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The Royal Order of the Seraphim Grand Cross

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The Royal Order of the Seraphim Grand Cross
Number of awards: 25
manufactured: 850

Product Code:



Grand Cross

Constitutor: Königs Friedrich I.
Foundation date: 23.4.1748
Year award: 1963
Fabricator: CFC N9 C.E. Carlman Stockgolm
Origin / Provenance: -
Material: Silver + gilt+ Emaille
Weight in (g). 60,6
Size in (mm). 84 x 91
Condition: II

The Royal Order of the Seraphim (Swedish Kungliga Serafimerorden) (Seraphim being a category of Angels) is a Swedish order of chivalry created by King Frederick I on 23 February 1748, together with the Order of the Sword and the Order of the Polar Star. Since the reorganization of the orders in 1975, the Order of the Seraphim and the Order of the Polar Star are only awarded to foreign heads of state and members of the royal family (the last non-royal Swedish holder was Sten Rudholm). The order has only one class with the dignity of Knight (Member for women and Member of the Cloth for clergymen), and is the foremost order of Sweden.

The three above-mentioned Orders together with the Order of Vasa form the Orders of His Majesty the King (Swedish Kungl. Maj:ts Orden). A Swedish Knight of the Order of the Seraphim is not referred to as a Knight of the Seraphim, but rather as a Knight and Commander of the Orders of His Majesty the King (Swedish: Riddare och Kommendör av Kunglig Majestäts Orden). This form is used because the Swedish word orden is an old plural form which indicates that a knight has to be a Commander Grand Cross or 1st Class of at least one of the other Swedish Orders. Foreign Knights are for the greater part Knights of the Order of the Seraphim. A Knight of the Order may be styled "Herr" + surname, which used to be the formal style for Swedish secular Knights (untitled high-ranking noblemen) appointed by the Swedish King, a practice that ceased in the 17th Century. Until 1975 the sons of the Swedish monarch received a miniature version of the order at their baptism. At present the sons and daughters of the Swedish monarch do not become knights and members of the Order until they are eighteen years of age. However Princess Estelle, the first-born of Crown Princess Victoria and Prince Daniel, received the Order of the Seraphim from her grandfather, King Carl Gustaf at her baptism on May 22, 2012. Princess Leonore, daughter of Princess Madeleine and Christopher O'Neill, also received the order at her baptism on June 8, 2014.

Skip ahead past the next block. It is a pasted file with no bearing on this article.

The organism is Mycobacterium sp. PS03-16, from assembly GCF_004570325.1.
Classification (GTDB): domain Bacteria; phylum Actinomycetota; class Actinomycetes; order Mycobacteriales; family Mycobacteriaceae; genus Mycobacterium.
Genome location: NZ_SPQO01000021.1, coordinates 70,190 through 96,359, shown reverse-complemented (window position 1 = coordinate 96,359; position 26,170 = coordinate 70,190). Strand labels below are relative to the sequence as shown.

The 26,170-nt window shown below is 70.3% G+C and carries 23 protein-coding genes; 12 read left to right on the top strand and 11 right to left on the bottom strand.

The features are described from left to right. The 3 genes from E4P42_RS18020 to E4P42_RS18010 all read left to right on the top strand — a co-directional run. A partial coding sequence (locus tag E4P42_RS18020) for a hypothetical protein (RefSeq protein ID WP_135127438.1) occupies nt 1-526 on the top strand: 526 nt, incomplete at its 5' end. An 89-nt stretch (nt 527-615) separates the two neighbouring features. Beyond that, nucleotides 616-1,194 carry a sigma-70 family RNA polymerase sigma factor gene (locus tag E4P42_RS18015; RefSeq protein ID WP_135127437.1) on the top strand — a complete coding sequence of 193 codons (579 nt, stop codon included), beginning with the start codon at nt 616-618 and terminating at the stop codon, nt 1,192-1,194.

When a knight of the Order dies, his coat of arms is hung in the former royal burial church Riddarholmskyrkan in Stockholm, and when the funeral takes place the church bells are rung constantly from 12:00 to 13:00.

 When originally instituted the knights of the Order were required to supervise the major hospitals and mental asylums in Sweden, and in particular, the Seraphim Hospital, which was a major hospital in Stockholm until it was closed in 1980. This requirement eventually died out as boards of physicians and other professionals made such supervision by the Knights of the Seraphim anachronistic during the course of the 19th century.


The first set of statutes described the Order as "revived", but this is unsubstantiated. No Swedish sources account for an ancient Order of the Seraphim.